New in Home Entertainment – September 22, 2015

Pitch Perfect 2

New in Home Entertainment

September 22, 2015

Pitch Perfect 2
Rated PG-13 for innuendo and language
Available on DVD and Blu-ray
In a world where A Capella singing is more important than football, the girls from Pitch Perfect are back and performing for the president. When a severe wardrobe malfunction occurs, they are banned from recruiting or competing unless they can happen to beat the Germans in a world-wide competition. What is surprising here is how awfully random the story is. The filmmakers put together some pretty impressive song arrangements and performances, but every bit of dialog in between is filled with nonsensical silliness. While I didn’t care for the first Pitch Perfect, at least it had a bit of a story. This poor excuse for a plot is insulting to the audience, even if they just want to enjoy the music. D+

Saint Laurent
Rated R for graphic nudity/strong sexual situations, substance abuse throughout and some language
Available on DVD and Blu-ray
In French and English with English subtitles
The life of the famous French designer Yves Saint Laurent is explored in this graphic but beautifully produced biopic. After spending almost three hours watching this film, I must admit that I am not even close to being the target audience. While I’ve seen the initials YSL in high end stores, I didn’t even know what it stood for. And while I’m no longer shocked at graphic homosexual material, it isn’t something I find enjoyable to watch. On the plus side, the film gave me a better take on the man behind the label and it is a well-crafted project aesthetically, as you could imagine. But given the subject matter, it’s not something I found to be deserving of this kind of epic treatment and I was easily bored and distracted. I can see how, for the right audience, this could be an inspiring and satisfying project. C+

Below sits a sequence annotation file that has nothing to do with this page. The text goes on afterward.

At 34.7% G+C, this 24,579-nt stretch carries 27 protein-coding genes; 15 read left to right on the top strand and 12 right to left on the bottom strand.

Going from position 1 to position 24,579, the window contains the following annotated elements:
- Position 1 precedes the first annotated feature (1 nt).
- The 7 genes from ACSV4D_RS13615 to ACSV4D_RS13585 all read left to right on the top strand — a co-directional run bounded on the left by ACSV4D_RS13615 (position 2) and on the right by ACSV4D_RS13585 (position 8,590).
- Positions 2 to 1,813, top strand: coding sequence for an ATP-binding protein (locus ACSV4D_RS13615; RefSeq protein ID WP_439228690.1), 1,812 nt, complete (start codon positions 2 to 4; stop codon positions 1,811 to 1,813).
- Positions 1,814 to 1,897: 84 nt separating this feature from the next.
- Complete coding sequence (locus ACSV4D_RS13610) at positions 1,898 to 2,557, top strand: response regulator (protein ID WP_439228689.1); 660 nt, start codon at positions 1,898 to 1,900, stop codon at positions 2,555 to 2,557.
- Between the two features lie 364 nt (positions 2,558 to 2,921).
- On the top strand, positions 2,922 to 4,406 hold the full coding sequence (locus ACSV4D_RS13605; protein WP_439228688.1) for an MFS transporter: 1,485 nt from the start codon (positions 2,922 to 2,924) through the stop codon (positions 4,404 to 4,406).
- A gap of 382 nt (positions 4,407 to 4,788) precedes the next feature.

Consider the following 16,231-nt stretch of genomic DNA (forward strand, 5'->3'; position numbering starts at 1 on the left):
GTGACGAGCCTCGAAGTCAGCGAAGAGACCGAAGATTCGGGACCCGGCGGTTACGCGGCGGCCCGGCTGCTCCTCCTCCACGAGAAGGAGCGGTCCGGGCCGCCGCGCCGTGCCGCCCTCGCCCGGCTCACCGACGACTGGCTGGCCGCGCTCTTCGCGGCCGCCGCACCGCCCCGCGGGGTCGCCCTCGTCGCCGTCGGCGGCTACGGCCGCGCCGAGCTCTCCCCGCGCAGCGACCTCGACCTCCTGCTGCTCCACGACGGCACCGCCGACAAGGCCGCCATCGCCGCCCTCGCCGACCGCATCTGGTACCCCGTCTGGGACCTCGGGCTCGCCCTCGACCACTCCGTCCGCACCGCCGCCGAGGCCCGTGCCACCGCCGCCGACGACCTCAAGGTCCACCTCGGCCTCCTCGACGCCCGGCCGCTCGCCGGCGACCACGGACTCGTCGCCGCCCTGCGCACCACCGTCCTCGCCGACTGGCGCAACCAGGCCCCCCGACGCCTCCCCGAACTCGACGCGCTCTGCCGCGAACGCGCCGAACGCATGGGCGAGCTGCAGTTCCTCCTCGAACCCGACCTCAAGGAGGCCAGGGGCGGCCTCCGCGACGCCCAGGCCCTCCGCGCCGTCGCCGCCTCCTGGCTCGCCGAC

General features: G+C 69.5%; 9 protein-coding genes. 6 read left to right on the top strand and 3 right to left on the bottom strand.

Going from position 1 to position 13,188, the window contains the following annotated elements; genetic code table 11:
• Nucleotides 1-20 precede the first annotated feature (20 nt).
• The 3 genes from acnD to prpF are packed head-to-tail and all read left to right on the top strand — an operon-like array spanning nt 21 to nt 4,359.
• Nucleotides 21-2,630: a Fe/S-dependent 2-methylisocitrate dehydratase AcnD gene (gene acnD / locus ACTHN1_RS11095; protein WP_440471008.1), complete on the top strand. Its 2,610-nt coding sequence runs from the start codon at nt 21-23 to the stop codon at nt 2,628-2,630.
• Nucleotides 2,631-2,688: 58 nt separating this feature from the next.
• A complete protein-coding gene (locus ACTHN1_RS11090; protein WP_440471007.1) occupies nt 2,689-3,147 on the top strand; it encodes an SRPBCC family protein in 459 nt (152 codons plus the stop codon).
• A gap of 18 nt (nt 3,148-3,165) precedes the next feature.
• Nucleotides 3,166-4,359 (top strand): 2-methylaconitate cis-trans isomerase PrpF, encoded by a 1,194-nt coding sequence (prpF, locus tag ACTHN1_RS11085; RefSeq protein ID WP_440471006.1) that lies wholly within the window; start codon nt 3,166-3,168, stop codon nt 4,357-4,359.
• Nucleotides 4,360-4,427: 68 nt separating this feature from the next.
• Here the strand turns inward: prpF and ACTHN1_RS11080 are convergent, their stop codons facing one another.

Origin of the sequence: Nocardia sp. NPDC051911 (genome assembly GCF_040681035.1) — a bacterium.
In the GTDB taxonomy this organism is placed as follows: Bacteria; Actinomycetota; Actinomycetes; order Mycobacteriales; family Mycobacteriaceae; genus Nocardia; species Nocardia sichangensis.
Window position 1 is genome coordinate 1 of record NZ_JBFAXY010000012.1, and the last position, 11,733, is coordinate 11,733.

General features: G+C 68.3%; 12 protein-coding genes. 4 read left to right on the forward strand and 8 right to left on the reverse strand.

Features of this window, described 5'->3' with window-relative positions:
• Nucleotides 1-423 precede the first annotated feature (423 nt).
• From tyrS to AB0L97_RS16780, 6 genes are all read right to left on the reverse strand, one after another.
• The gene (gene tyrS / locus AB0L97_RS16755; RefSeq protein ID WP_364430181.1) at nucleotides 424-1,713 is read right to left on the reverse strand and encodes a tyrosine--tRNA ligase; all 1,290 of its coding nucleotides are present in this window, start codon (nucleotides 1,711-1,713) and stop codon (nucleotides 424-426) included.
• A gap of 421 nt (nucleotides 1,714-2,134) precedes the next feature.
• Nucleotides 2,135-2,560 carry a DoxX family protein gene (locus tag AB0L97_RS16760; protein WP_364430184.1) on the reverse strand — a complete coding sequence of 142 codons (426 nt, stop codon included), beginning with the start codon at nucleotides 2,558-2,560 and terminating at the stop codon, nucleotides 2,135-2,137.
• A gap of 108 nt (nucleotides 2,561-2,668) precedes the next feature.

Rated PG for menacing fantasy action and some mild language
Available on DVD and Blu-ray
Twenty years have now passed since Robin Williams brought us with him into this grand adventure about a board game that brings the jungle into your living room. At the time, the graphics and special effects were mind-blowing, but twenty years later, the film does look old. That being said, the story is a blast and extremely well-crafted. There is a sense of sadness as you watch the brilliant Robin Williams doing what he did best while listening to the score by the late James Horner which was much better than a film like this usually gets. Were this the eighteenth anniversary edition instead of the twentieth, this might have been a much less sobering experience. B+

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